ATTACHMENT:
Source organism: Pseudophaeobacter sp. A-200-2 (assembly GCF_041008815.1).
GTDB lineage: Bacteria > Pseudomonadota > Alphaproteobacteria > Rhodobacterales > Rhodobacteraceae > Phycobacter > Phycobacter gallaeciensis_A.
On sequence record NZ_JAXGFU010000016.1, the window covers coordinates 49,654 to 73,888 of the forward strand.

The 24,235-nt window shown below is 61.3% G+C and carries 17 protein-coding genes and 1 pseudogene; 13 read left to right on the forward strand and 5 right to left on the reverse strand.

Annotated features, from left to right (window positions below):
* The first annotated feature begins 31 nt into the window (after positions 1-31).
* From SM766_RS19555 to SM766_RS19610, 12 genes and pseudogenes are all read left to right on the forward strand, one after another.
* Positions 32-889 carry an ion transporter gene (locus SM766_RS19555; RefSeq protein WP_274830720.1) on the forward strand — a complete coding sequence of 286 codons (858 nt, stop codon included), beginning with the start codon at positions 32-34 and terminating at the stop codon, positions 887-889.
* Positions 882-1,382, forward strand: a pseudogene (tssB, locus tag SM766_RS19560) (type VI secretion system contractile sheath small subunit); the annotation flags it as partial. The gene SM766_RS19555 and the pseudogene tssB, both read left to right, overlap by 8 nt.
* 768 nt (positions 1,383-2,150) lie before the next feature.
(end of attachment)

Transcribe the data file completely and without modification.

Source organism: Pseudophaeobacter sp. A-200-2 (assembly GCF_041008815.1).
GTDB lineage: Bacteria > Pseudomonadota > Alphaproteobacteria > Rhodobacterales > Rhodobacteraceae > Phycobacter > Phycobacter gallaeciensis_A.
On sequence record NZ_JAXGFU010000016.1, the window covers coordinates 49,654 to 73,888 of the forward strand.

The 24,235-nt window shown below is 61.3% G+C and carries 17 protein-coding genes and 1 pseudogene; 13 read left to right on the forward strand and 5 right to left on the reverse strand.

Annotated features, from left to right (window positions below):
* The first annotated feature begins 31 nt into the window (after positions 1-31).
* From SM766_RS19555 to SM766_RS19610, 12 genes and pseudogenes are all read left to right on the forward strand, one after another.
* Positions 32-889 carry an ion transporter gene (locus SM766_RS19555; RefSeq protein WP_274830720.1) on the forward strand — a complete coding sequence of 286 codons (858 nt, stop codon included), beginning with the start codon at positions 32-34 and terminating at the stop codon, positions 887-889.
* Positions 882-1,382, forward strand: a pseudogene (tssB, locus tag SM766_RS19560) (type VI secretion system contractile sheath small subunit); the annotation flags it as partial. The gene SM766_RS19555 and the pseudogene tssB, both read left to right, overlap by 8 nt.
* 768 nt (positions 1,383-2,150) lie before the next feature.